Colourful response to the drought

Longreach SHS murals

Longreach Shire in Central West Queensland, has been drought-declared since January 2014, which has affected this connected community, with less discretionary funding available both within families, and in the businesses that often support community-led initiatives. This means that opportunities and experiences around the 'nice to have' things, like creative arts, which can bring so much joy, are often few and far between.

The Longreach State High School supports the education of 179 students, 35 percent of whom are in the bottom quartile of the Index of Community Socio-Educational Advantage. Around 13 percent of the students who attend the school are Indigenous.

Despite the challenges, Longreach State High School recognised the value in providing creative experiences for students and sought support from FRRR to help engage 'The Sauce Studio' (TSS), a nationally-recognised mural artist and qualified youth worker with extensive public art and project development experience. The aim was to co-create a series of large-scale artworks involving community members and students as a way to celebrate the local culture and environment.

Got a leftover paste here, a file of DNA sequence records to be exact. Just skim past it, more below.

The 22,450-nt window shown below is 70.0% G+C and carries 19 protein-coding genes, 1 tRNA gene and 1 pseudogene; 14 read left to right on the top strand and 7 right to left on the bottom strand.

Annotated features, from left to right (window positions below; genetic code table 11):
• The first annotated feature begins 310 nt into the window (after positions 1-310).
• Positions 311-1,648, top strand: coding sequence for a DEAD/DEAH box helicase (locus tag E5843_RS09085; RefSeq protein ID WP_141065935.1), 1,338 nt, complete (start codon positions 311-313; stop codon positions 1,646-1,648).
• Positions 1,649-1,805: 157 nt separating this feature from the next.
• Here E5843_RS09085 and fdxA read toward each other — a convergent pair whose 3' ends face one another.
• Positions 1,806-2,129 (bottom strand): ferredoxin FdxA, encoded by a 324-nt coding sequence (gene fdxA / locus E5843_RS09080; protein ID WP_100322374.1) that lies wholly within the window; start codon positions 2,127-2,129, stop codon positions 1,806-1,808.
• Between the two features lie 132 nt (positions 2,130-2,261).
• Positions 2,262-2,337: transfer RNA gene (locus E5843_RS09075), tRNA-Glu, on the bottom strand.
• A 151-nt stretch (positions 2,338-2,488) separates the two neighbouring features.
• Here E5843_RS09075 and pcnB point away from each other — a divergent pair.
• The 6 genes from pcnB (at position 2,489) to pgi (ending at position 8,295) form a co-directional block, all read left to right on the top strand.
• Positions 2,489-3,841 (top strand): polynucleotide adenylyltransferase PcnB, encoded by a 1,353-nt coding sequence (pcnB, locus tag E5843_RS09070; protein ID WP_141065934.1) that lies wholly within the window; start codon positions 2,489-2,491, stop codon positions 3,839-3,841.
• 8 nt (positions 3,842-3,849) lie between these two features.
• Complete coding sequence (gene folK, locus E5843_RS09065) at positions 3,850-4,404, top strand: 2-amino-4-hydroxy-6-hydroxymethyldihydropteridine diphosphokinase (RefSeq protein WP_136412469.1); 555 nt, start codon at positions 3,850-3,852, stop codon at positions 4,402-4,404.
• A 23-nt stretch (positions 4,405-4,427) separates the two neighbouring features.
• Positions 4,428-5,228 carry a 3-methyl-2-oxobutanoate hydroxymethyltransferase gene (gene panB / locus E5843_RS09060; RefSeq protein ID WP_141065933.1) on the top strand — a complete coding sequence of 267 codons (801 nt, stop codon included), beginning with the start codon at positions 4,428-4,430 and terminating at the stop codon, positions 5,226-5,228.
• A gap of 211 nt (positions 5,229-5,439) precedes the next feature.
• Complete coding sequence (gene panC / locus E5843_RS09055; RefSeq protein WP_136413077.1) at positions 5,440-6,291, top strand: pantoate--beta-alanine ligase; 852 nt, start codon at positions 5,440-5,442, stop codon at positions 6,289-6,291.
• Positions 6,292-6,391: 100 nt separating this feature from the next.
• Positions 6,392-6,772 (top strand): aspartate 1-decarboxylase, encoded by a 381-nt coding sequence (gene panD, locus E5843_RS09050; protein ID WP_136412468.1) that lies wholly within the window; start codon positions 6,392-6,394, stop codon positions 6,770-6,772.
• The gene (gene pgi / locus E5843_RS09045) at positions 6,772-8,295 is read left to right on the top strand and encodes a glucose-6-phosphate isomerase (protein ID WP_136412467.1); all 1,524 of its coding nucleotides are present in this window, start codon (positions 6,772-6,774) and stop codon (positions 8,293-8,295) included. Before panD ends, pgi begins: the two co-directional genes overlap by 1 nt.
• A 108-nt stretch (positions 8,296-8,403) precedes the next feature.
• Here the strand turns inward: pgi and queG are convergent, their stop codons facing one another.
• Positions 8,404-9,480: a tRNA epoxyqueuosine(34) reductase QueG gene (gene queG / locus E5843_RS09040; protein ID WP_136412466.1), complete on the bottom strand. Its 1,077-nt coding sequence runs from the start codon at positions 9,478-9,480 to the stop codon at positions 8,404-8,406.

Workshops with approximately 60 students and community members were conducted over two weeks to paint the murals, which cover approximately 165m2 around Longreach, including at the skate park and youth centre, along with Longreach State High School. The artworks highlight the values and characteristics of the early pioneers and outback legends that personify resilience, innovation, endurance and creativity.

Creating the murals brought together a wide and diverse range of people from within the community and also provided valuable skill development for emerging artists, with the result promoting tourism and community identity. The project was funded through FRRR's Tackling Tough Times Together program, thanks to the generosity of the Qantas Foundation and Tim & Gina Fairfax.

The events also offered local community-based organisations that were involved in the project a way to connect with people experiencing mental health issues in a non-threatening environment, creating closer links between those people and support services.

The overall result is a brighter outlook for everyone, despite the ongoing drought.

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